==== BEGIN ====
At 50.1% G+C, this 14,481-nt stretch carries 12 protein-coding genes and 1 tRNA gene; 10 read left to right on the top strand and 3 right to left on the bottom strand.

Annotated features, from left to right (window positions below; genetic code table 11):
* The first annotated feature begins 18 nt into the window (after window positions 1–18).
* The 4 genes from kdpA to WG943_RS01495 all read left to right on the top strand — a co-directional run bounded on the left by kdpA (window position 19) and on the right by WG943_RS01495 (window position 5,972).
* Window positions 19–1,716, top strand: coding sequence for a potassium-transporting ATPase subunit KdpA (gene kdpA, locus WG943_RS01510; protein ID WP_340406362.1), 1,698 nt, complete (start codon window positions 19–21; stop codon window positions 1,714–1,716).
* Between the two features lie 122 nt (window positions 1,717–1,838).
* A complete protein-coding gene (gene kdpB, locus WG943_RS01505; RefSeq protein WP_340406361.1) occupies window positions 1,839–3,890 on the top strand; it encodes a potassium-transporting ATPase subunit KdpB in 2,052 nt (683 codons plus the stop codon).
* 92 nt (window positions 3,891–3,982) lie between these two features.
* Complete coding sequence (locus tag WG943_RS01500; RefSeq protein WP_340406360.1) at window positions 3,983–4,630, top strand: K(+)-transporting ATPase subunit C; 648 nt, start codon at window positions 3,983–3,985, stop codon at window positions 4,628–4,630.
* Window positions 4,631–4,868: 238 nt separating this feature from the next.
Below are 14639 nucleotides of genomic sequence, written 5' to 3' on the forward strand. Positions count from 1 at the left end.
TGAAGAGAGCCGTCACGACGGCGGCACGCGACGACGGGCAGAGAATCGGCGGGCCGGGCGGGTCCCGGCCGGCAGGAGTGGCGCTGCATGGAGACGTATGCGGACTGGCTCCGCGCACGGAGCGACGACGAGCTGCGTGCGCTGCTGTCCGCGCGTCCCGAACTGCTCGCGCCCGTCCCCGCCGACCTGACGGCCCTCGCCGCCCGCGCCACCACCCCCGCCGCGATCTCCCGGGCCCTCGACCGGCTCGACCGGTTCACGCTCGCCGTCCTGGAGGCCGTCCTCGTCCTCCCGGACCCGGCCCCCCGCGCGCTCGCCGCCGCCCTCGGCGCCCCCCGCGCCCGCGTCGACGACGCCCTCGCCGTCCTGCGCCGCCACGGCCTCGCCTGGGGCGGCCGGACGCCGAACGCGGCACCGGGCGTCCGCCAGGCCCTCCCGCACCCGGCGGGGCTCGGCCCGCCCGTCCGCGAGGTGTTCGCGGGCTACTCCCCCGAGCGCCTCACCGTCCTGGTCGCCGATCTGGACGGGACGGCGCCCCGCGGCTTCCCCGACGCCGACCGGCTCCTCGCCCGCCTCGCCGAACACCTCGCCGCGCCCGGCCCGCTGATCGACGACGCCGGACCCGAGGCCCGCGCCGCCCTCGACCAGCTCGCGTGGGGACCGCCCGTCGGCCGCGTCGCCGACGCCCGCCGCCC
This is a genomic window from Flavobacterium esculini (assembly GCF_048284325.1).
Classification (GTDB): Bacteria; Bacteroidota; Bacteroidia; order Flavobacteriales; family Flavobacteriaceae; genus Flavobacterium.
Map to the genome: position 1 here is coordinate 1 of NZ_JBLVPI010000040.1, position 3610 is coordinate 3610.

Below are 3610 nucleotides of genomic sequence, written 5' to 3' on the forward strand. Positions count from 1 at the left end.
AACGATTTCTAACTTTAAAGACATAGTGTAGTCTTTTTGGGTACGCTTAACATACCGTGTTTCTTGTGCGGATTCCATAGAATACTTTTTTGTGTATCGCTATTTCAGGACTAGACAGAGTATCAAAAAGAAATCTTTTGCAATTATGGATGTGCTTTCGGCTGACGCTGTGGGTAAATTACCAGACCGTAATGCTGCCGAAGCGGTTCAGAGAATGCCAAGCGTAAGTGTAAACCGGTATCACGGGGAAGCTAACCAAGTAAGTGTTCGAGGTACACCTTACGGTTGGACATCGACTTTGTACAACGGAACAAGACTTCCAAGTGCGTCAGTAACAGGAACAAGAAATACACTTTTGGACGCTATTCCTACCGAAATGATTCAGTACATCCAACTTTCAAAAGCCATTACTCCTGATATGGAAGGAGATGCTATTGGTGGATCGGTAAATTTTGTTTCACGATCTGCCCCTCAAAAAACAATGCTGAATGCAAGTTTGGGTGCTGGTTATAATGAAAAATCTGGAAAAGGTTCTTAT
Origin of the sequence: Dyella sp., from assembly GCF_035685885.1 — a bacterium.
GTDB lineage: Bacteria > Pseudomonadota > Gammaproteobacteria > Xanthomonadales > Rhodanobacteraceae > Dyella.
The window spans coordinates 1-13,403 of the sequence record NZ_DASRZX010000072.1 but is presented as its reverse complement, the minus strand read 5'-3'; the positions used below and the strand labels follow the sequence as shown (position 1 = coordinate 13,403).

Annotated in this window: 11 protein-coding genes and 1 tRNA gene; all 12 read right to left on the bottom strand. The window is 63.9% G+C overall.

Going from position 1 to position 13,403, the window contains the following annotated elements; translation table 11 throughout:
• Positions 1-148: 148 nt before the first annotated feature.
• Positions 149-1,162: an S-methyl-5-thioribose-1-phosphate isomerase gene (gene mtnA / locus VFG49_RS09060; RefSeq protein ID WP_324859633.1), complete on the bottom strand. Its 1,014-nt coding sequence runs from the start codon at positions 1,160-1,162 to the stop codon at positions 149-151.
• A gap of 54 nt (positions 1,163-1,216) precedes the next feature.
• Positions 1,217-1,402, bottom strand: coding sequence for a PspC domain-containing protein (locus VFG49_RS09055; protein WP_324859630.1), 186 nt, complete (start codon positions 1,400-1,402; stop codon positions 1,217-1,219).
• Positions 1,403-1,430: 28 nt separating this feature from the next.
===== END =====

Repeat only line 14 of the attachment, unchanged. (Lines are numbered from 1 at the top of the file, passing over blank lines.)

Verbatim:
Classification (GTDB): Bacteria; Bacteroidota; Bacteroidia; order Flavobacteriales; family Flavobacteriaceae; genus Flavobacterium.